Opinion

Spare us from another ersatz Bill of Rights

Obama promulgates a "Student Aid Bill of Rights."

This week President Obama announced a series of measures to make it easier for Americans to repay their student loans. I have no problem with the substance of Obama’s proposals, but I do object to the way they were packaged – as the “Student Aid Bill of Rights.”

Groan. This is only the latest in a series of bills, executive actions or manifestos that are couched as a “Bill of Rights.” A cursory search turned up these other BoRs:

· The Taxpayer Bill of Rights (courtesy of the Internal Revenue Service)

· The Airline Passengers Bill of Rights

· The Parents Bill of Rights (legislation in Colorado to give parents more authority over medical decisions involving their kids)

· The Patient’s Bill of Rights (part of the Affordable Care Act)

· The Children’s Bill of Rights (which, alas, does not include the right to remain silent)

· The Pets Bill of Rights

· The Secondary School Student Athletes’ Bill of Rights

· The Retail Workers’ Bill of Rights (approved by the San Francisco Board of Supervisors)

· The Actors Bill of Rights (including “You Are Entitled to Unquestioned Respect,” which will come as news to Mel Gibson)

Obviously these and other ersatz Bills of Rights are so described in an attempt to derive reflected glory from the real Bill of Rights, the first 10 amendments to the U.S. Constitution.

Yet these “rights” are usually prosaic in the extreme. Take those guaranteed by Obama’s “Student Aid Bill of Rights”:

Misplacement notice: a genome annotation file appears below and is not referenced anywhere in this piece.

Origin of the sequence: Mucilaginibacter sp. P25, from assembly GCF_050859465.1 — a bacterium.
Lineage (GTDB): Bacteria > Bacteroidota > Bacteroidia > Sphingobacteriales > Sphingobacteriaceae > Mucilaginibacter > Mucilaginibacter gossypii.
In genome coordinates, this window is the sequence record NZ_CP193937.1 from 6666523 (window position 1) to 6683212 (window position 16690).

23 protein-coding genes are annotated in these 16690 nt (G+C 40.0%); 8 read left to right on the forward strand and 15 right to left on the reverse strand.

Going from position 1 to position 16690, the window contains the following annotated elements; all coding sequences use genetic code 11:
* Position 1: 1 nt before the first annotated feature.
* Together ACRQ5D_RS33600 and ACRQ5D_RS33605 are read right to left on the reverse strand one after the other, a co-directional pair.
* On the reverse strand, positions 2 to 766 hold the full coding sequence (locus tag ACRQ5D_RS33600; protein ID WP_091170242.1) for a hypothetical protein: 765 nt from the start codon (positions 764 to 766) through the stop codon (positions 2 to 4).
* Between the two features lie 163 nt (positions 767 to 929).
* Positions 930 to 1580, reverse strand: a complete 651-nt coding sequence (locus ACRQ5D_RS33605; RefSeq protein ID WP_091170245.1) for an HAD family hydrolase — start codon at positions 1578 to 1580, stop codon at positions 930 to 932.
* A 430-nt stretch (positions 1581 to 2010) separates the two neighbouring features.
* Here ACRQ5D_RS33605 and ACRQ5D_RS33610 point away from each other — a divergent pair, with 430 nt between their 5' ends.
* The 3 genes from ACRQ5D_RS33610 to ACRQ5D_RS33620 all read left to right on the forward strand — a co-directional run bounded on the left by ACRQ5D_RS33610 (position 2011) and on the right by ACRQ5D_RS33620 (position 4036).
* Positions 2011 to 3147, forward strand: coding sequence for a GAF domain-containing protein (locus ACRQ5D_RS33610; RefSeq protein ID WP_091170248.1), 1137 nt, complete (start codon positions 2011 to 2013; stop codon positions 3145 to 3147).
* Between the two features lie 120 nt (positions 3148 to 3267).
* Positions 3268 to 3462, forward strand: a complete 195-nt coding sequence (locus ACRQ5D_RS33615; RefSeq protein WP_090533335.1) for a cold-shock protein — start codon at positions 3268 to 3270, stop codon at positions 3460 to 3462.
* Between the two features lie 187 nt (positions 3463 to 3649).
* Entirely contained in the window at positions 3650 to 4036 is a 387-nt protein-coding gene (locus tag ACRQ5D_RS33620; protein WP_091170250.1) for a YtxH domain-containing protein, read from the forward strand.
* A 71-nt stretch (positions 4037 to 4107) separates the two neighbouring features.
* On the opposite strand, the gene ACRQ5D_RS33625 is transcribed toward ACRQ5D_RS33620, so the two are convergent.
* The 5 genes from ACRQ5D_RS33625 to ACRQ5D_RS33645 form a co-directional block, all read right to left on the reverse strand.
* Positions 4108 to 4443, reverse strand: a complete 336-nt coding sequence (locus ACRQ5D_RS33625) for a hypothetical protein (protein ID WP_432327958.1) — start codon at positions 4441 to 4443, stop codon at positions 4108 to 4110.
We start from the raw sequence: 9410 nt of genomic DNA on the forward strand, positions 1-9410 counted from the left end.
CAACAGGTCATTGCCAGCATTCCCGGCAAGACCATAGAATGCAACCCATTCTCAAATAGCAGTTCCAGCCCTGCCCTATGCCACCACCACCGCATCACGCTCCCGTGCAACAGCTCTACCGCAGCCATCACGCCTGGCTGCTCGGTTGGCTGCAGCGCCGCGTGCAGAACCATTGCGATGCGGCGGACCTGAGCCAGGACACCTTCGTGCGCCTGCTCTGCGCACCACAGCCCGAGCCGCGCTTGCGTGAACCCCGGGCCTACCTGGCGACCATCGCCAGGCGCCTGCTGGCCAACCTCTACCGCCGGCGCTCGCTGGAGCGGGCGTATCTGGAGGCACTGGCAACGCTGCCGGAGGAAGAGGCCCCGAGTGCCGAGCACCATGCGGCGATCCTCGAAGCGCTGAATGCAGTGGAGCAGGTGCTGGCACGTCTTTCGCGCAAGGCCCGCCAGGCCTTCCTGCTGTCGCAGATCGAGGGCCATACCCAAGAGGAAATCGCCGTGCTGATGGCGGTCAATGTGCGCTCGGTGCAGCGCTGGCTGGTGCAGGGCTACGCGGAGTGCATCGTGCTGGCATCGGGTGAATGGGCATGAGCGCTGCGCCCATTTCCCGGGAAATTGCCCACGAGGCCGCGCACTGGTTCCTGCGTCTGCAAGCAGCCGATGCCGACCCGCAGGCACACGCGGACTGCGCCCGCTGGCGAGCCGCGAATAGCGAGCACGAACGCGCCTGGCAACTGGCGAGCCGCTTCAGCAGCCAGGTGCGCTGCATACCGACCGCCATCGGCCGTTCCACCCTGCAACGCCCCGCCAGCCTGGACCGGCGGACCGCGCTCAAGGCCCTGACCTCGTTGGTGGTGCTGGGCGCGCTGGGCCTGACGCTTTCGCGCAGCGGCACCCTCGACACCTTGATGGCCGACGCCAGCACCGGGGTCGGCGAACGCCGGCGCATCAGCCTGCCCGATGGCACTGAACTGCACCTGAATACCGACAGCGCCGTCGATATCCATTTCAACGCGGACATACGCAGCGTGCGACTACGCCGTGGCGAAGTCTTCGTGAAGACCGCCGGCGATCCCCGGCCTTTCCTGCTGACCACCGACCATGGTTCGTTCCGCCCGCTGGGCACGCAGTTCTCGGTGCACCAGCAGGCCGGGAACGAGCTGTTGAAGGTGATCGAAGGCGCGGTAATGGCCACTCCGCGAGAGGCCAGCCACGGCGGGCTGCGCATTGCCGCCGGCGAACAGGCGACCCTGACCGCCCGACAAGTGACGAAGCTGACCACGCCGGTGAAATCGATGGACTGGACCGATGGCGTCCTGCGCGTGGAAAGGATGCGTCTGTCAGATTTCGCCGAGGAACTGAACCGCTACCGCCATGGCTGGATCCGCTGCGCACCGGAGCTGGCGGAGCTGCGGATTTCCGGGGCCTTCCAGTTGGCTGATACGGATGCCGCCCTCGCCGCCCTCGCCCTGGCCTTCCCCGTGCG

I. Every student deserves access to a quality, affordable education at a college that’s cutting costs and increasing learning.   

II. Every student should be able to access the resources needed to pay for college.  

III. Every borrower has the right to an affordable repayment plan.  

IV. And every borrower has the right to quality customer service, reliable information and fair treatment, even if they struggle to repay their loans.  

Article IV -- “Every borrower has the right to quality customer service” -- somehow lacks the poetry of the 4th Amendment in the real Bill of Rights: “The right of the people to be secure in their persons, houses, papers, and effects, against unreasonable searches and seizures, shall not be violated.”

And that's really the problem with the proliferation of Bills of Rights. Often these “rights” are just pragmatic concessions that a legislative body or government agency has decided to provide in response to (often legitimate) political pressure. Dressing them up in the grandiose language of a “Bill of Rights” trivializes the concept of fundamental rights.

In fact, forcing people like me to recycle these inflated descriptions is a violation of the Political Commentators' Bill of Rights.

Follow Michael McGough on Twitter @MichaelMcGough3

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